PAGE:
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Location: Home / Technology / What Should Be Considered a Crime in the Metaverse?

What Should Be Considered a Crime in the Metaverse?

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This story is adapted from Reality+: Virtual Worlds and the Problems of Philosophy, by David J. Chalmers.Note: The following paragraphs describe a virtual sexual assault in a text-​based virtual world.

Before there was the metaverse, there were MUDs, or multi-user domains. In 1993, they were the most popular virtual worlds for social interaction. MUDs were text-​based worlds with no graphics. Users navigated through a number of “rooms” with text commands and interacted with others there. One of the most popular MUDs was LambdaMOO, whose layout was based on a California mansion. One evening, a number of users were in the “living room” talking with one another. A user named Mr. Bungle suddenly deployed a “voodoo doll,” a tool that produces text such as John kicks Bill, making users appear to perform actions. Mr. Bungle made one user appear to perform sexual and violent acts toward two others. These users were horrified and felt violated. Over the following days, there was much debate about how to respond within the virtual world, and eventually a “wizard” eliminated Mr. Bungle from the MUD.

Almost everyone agreed that Mr. Bungle had done something wrong. How should we understand this wrong? Someone who thinks virtual worlds are fictions might say that the experience is akin to reading a short story in which you are assaulted. That would still be a serious violation, but different in kind to a real assault. That’s not how most of the MUD community understood it, however. The technology journalist Julian Dibbell reported a conversation with one of the victims recounting the assault:

What Should Be Considered a Crime in the Metaverse?

Months later, the woman  . . . ​ would confide to me that as she wrote those words posttraumatic tears were streaming down her face—​a real-​life fact that should suffice to prove that the words’ emotional content was no mere fiction.

The victim’s experience lends support to virtual realism—the view that virtual reality is genuine reality, and that what happens in virtual worlds can be as meaningful as what happens in the physical world. The assault in the MUD was no mere fictional event from which the user has distance. It was a real virtual assault that really happened to the victim.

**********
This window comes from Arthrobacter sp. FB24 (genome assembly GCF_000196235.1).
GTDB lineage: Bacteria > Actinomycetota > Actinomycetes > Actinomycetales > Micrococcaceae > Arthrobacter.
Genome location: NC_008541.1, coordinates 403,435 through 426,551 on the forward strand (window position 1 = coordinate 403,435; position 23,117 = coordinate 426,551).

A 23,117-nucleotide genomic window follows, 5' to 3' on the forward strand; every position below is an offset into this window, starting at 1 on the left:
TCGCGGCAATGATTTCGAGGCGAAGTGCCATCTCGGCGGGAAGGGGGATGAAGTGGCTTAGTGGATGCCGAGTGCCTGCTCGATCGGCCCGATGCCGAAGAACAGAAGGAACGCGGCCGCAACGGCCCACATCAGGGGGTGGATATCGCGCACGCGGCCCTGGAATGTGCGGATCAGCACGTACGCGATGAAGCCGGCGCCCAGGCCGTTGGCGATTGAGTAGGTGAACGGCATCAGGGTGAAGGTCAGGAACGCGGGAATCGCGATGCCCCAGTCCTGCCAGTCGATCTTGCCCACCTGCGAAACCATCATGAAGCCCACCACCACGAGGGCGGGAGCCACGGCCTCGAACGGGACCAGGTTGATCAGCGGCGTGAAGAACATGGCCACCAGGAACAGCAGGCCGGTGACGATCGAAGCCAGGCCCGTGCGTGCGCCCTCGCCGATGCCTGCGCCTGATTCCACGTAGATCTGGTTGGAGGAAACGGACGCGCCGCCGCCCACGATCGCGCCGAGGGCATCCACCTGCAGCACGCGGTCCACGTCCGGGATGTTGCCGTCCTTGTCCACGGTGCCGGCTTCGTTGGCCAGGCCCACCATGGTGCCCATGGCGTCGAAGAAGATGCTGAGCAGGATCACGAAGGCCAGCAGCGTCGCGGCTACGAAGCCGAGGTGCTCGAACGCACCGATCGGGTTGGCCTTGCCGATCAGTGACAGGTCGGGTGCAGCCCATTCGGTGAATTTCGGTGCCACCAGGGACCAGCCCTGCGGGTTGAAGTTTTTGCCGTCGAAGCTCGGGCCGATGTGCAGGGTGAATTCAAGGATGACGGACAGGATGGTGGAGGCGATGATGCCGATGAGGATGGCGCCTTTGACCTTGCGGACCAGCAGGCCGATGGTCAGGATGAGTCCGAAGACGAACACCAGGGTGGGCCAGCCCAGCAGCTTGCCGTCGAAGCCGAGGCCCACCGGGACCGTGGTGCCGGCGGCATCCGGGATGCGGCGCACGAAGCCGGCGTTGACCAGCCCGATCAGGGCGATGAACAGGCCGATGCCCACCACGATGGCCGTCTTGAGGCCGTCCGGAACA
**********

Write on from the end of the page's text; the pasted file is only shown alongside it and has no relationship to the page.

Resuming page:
Was Mr. Bungle’s assault as bad as a corresponding sexual assault in the nonvirtual world? Perhaps not. If users in a MUD attach less importance to their virtual bodies than to their nonvirtual bodies, then the harm is correspondingly less. Still, as our relationships with our virtual bodies develop, the issue becomes more complex. In a long-​term virtual world with an avatar in which one has been embodied for years, we may identify with our virtual bodies much more than in a short-​term textual environment. The Australian philosopher Jessica Wolfendale has argued that this “avatar attachment” is morally significant. As the experience of our virtual bodies grows richer still, violations of our virtual bodies may at some point become as serious as violations of our physical bodies.

The Mr. Bungle case also raises important issues about the governance of virtual worlds. LambdaMOO was started in 1990 by Pavel Curtis, a software engineer at Xerox PARC in California. Curtis designed LambdaMOO to mimic the shape of his house, and initially it was a sort of dictatorship. After a while, he handed control to a group of “wizards”—​programmers with special powers to control the software. At this point, it could be considered a sort of aristocracy. After the Mr. Bungle episode, the wizards decided they didn’t want to make all the decisions about how LambdaMOO should be run, so they handed power to the users, who could vote on matters of importance. LambdaMOO was now a democracy of sorts. The wizards retained a degree of power, however, and after a while they decided that democracy wasn’t working and they took some decision-​making power back. Their decree was ratified by a democratic vote after the fact, but they had made it clear that the shift would be made regardless. The world of LambdaMOO moved fairly seamlessly through these different forms of government.